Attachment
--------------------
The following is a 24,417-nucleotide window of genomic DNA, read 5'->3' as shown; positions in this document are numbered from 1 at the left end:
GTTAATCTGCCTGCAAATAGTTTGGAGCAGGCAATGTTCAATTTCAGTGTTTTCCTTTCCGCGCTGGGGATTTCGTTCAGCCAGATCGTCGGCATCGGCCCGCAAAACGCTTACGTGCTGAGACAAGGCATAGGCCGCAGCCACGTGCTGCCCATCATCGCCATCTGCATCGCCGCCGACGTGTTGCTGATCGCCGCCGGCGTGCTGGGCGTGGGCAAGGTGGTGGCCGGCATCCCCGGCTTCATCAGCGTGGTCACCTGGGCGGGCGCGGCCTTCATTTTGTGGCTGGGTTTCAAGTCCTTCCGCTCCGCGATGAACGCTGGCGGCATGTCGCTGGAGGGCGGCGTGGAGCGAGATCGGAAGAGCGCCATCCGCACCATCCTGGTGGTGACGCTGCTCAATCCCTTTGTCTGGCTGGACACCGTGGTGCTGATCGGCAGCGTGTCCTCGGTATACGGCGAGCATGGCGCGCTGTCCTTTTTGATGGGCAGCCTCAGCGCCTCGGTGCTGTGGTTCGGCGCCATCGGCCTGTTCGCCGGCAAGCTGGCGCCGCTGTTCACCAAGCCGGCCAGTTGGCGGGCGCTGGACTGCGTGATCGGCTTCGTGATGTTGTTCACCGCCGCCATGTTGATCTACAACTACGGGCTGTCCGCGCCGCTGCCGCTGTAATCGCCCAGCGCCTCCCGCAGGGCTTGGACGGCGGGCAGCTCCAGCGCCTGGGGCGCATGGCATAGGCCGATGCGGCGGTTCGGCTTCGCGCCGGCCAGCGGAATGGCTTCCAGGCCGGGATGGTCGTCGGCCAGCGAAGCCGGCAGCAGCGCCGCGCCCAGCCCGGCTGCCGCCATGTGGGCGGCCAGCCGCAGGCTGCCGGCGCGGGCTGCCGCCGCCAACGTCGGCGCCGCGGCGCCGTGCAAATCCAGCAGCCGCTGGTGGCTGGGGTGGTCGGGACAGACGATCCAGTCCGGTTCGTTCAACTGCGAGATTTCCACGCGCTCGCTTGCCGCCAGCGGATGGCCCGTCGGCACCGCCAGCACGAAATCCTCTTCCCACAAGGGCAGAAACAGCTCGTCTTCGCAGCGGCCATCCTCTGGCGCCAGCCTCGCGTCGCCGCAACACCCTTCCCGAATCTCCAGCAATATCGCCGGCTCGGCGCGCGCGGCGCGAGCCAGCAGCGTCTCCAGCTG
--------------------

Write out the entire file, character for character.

The following is a 24,417-nucleotide window of genomic DNA, read 5'->3' as shown; positions in this document are numbered from 1 at the left end:
GTTAATCTGCCTGCAAATAGTTTGGAGCAGGCAATGTTCAATTTCAGTGTTTTCCTTTCCGCGCTGGGGATTTCGTTCAGCCAGATCGTCGGCATCGGCCCGCAAAACGCTTACGTGCTGAGACAAGGCATAGGCCGCAGCCACGTGCTGCCCATCATCGCCATCTGCATCGCCGCCGACGTGTTGCTGATCGCCGCCGGCGTGCTGGGCGTGGGCAAGGTGGTGGCCGGCATCCCCGGCTTCATCAGCGTGGTCACCTGGGCGGGCGCGGCCTTCATTTTGTGGCTGGGTTTCAAGTCCTTCCGCTCCGCGATGAACGCTGGCGGCATGTCGCTGGAGGGCGGCGTGGAGCGAGATCGGAAGAGCGCCATCCGCACCATCCTGGTGGTGACGCTGCTCAATCCCTTTGTCTGGCTGGACACCGTGGTGCTGATCGGCAGCGTGTCCTCGGTATACGGCGAGCATGGCGCGCTGTCCTTTTTGATGGGCAGCCTCAGCGCCTCGGTGCTGTGGTTCGGCGCCATCGGCCTGTTCGCCGGCAAGCTGGCGCCGCTGTTCACCAAGCCGGCCAGTTGGCGGGCGCTGGACTGCGTGATCGGCTTCGTGATGTTGTTCACCGCCGCCATGTTGATCTACAACTACGGGCTGTCCGCGCCGCTGCCGCTGTAATCGCCCAGCGCCTCCCGCAGGGCTTGGACGGCGGGCAGCTCCAGCGCCTGGGGCGCATGGCATAGGCCGATGCGGCGGTTCGGCTTCGCGCCGGCCAGCGGAATGGCTTCCAGGCCGGGATGGTCGTCGGCCAGCGAAGCCGGCAGCAGCGCCGCGCCCAGCCCGGCTGCCGCCATGTGGGCGGCCAGCCGCAGGCTGCCGGCGCGGGCTGCCGCCGCCAACGTCGGCGCCGCGGCGCCGTGCAAATCCAGCAGCCGCTGGTGGCTGGGGTGGTCGGGACAGACGATCCAGTCCGGTTCGTTCAACTGCGAGATTTCCACGCGCTCGCTTGCCGCCAGCGGATGGCCCGTCGGCACCGCCAGCACGAAATCCTCTTCCCACAAGGGCAGAAACAGCTCGTCTTCGCAGCGGCCATCCTCTGGCGCCAGCCTCGCGTCGCCGCAACACCCTTCCCGAATCTCCAGCAATATCGCCGGCTCGGCGCGCGCGGCGCGAGCCAGCAGCGTCTCCAGCTG